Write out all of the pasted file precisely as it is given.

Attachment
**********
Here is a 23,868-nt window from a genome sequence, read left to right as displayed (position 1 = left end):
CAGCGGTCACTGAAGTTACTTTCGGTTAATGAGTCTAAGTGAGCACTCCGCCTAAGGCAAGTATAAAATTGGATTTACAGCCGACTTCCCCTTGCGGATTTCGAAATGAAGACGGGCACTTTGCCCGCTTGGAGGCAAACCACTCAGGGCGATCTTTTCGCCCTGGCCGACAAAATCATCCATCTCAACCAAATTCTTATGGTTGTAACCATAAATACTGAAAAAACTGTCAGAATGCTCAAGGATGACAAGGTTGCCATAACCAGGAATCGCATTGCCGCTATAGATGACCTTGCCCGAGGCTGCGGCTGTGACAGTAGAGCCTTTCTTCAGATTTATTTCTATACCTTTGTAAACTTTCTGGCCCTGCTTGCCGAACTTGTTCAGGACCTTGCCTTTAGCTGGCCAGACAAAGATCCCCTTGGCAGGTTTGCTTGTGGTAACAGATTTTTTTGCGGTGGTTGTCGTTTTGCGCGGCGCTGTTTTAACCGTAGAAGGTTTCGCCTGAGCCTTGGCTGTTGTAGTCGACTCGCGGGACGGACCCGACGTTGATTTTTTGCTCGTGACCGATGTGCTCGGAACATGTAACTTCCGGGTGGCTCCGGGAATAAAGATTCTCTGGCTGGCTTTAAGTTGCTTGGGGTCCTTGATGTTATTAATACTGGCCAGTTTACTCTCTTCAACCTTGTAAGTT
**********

Here is a 23,868-nt window from a genome sequence, read left to right as displayed (position 1 = left end):
CAGCGGTCACTGAAGTTACTTTCGGTTAATGAGTCTAAGTGAGCACTCCGCCTAAGGCAAGTATAAAATTGGATTTACAGCCGACTTCCCCTTGCGGATTTCGAAATGAAGACGGGCACTTTGCCCGCTTGGAGGCAAACCACTCAGGGCGATCTTTTCGCCCTGGCCGACAAAATCATCCATCTCAACCAAATTCTTATGGTTGTAACCATAAATACTGAAAAAACTGTCAGAATGCTCAAGGATGACAAGGTTGCCATAACCAGGAATCGCATTGCCGCTATAGATGACCTTGCCCGAGGCTGCGGCTGTGACAGTAGAGCCTTTCTTCAGATTTATTTCTATACCTTTGTAAACTTTCTGGCCCTGCTTGCCGAACTTGTTCAGGACCTTGCCTTTAGCTGGCCAGACAAAGATCCCCTTGGCAGGTTTGCTTGTGGTAACAGATTTTTTTGCGGTGGTTGTCGTTTTGCGCGGCGCTGTTTTAACCGTAGAAGGTTTCGCCTGAGCCTTGGCTGTTGTAGTCGACTCGCGGGACGGACCCGACGTTGATTTTTTGCTCGTGACCGATGTGCTCGGAACATGTAACTTCCGGGTGGCTCCGGGAATAAAGATTCTCTGGCTGGCTTTAAGTTGCTTGGGGTCCTTGATGTTATTAATACTGGCCAGTTTACTCTCTTCAACCTTGTAAGTT